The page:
Out Like a Light

Before I knew it, they had a mask over my face, and I was out like a light. (Dr. Doshi said I was a “cheap date.”)

Mapping of my A-Fib heart - Steve Ryan August 2019

Mapping screen showing my A-Fib heart – the dots are the ablation lesions – notice the tight arrangement; Steve Ryan August 2019

Thanks to Dr. Doshi, we have loads of photos of my RF catheter ablation taken from the EP lab control room and some from inside the EP lab. (I intend to get an explanation of each screen from him to share with you later.)

Post-Ablation Recovery

I didn’t wake up until in the recovery room. Dr. Doshi said everything went very well. I will give you more technical details as I learn them (I don’t remember much of what he said at the time.)

He told Patti that indeed he could see the ablation lesions from my first ablation in 1998, which were around just two of my pulmonary veins (and some other areas). So, no wonder I needed a “touch-up”.

I don’t know too many details from 1998—I didn’t know to ask for the Operating Room (OR) report back then.

Post op: Dr Doshi and nurse Jamie removing Steve’s groin stitch.

To close the one catheter incision point in my right femoral vein, he used some kind of sliding figure-eight stitch that could be loosened or tightened as needed. That stitch was painful and hurt for a while. It was removed before I left the hospital.

In the recovery room I remember them bringing me a vegetable soup which tasted delicious. Patti fed me bits of a lunch of chicken salad and raw vegetables, low-fat milk and pineapple chunks.

I was discharged about 4:30pm. After a stop at the pharmacy, we were home by 6pm. Amazing compared to my first catheter ablation in 1998. In and out in under 12 hours!

Meds: Pantoprazole and Xarelto

Dr. Doshi said I have a large esophagus so he was concerned about acid reflux damage. To prevent the very rare complication Atrial Esophageal Fistula, I was given a prescription for the Proton Pump Inhibitor Pantoprazole SOD 40 mg to be taken once a day. I did have some acid reflux the first day, but none since I started taking the Pantoprazole. (For more about Atrial Esophageal Fistula , see Dr. David Keane’s AF Symposium 2014 presentation, “Complications Associated with Catheter Ablation for AF”.)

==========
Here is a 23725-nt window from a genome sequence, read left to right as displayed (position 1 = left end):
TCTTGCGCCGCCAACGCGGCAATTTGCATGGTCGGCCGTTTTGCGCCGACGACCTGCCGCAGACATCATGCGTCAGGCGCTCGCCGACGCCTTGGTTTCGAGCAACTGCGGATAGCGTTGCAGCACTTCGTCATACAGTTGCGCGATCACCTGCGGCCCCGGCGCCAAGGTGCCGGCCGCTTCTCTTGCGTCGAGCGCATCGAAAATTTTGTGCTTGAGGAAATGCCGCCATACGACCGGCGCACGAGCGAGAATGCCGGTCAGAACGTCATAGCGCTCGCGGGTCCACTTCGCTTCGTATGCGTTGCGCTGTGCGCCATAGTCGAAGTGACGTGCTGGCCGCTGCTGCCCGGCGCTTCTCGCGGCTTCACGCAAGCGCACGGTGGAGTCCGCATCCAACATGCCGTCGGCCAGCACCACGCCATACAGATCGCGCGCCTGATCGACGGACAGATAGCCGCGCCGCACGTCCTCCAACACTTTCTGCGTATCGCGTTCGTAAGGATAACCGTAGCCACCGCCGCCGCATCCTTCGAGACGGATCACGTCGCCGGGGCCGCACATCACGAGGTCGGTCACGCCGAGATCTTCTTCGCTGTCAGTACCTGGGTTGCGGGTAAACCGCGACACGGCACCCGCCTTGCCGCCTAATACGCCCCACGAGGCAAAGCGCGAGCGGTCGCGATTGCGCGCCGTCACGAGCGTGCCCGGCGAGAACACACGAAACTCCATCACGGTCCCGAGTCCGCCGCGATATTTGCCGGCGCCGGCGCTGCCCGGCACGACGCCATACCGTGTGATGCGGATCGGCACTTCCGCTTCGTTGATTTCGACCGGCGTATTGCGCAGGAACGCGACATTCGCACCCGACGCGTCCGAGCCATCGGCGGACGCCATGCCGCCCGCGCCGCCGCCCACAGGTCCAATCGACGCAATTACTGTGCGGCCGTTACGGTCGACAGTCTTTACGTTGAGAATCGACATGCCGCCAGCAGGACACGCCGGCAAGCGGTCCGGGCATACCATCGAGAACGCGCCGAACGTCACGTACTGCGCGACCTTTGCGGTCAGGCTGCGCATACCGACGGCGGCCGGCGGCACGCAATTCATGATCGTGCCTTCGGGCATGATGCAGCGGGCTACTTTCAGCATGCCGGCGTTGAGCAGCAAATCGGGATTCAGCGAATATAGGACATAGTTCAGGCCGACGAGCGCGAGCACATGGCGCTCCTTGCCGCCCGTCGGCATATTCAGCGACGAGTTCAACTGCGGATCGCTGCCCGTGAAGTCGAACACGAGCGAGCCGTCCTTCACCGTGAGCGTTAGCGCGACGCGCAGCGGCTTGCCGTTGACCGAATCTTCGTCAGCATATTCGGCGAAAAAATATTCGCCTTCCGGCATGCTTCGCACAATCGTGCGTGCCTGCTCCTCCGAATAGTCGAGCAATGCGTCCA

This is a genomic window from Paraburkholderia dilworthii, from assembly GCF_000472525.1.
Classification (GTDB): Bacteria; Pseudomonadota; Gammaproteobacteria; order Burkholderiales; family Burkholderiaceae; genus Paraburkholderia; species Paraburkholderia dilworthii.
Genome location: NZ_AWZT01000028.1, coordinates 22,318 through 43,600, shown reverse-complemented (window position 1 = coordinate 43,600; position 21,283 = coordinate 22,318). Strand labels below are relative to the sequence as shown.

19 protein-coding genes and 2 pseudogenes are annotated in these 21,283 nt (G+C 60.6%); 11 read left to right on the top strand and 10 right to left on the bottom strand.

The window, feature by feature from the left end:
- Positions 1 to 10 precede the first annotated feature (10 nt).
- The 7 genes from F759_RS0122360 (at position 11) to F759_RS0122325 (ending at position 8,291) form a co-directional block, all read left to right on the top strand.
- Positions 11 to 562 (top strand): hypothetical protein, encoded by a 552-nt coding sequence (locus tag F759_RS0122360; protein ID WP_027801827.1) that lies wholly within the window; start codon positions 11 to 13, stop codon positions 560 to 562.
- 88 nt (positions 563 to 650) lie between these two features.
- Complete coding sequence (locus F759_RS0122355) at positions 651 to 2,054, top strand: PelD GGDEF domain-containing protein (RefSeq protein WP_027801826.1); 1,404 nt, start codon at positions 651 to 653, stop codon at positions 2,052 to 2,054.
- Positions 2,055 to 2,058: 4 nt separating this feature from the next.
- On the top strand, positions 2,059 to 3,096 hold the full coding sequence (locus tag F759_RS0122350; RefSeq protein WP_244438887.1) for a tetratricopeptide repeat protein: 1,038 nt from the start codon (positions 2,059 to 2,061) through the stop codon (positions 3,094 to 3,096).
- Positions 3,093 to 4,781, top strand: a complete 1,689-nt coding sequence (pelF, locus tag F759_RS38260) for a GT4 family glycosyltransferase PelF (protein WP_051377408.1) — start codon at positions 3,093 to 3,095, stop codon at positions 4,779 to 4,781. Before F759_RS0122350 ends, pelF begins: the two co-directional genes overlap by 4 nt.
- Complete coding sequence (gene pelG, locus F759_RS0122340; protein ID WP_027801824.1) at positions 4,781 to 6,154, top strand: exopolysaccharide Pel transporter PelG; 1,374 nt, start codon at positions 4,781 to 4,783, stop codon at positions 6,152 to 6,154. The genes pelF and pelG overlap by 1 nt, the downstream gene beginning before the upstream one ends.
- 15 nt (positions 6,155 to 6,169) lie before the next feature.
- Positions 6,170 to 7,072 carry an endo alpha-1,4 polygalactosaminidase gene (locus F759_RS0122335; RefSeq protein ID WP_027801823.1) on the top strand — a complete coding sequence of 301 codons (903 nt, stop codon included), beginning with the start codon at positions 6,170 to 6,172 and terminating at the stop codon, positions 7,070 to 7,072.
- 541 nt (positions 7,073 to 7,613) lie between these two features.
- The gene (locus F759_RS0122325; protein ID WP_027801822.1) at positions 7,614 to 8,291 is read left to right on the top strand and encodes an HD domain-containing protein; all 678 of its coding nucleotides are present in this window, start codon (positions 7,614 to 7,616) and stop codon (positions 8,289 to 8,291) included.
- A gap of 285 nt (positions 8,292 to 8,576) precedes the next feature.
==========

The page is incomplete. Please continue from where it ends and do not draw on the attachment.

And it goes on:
And I’m continuing to take Xarelto 20 mg (rivaroxaban) at night with a meal (I was also on it two weeks prior to my ablation).

Recovering at Home

Dr. Shephal Doshi and Steve Ryan before his A-Fib catheter ablation Aug 1 2019

My wife, Patti, drove me home that evening. I felt terrific. But that wasn’t to last.

No problems with my heart, but the next night (Friday), I developed a low-grade fever and felt very weak and unbalanced the next day. I slept a lot Saturday and felt better.

Sunday I was scheduled to be a lector at our local Catholic church. ­(I tried to get someone to sub for me but couldn’t find anyone.) I did read the scriptures for our congregation and felt fine. But went straight home after (I wouldn’t recommend this for everyone). One needs rest after an ablation.

As I write this Sunday night, I feel fine, just a bit tired. I’ll write more when I talk with Dr Doshi about my fever and after my two-week checkup.

(Visited 1 times, 3 visits today)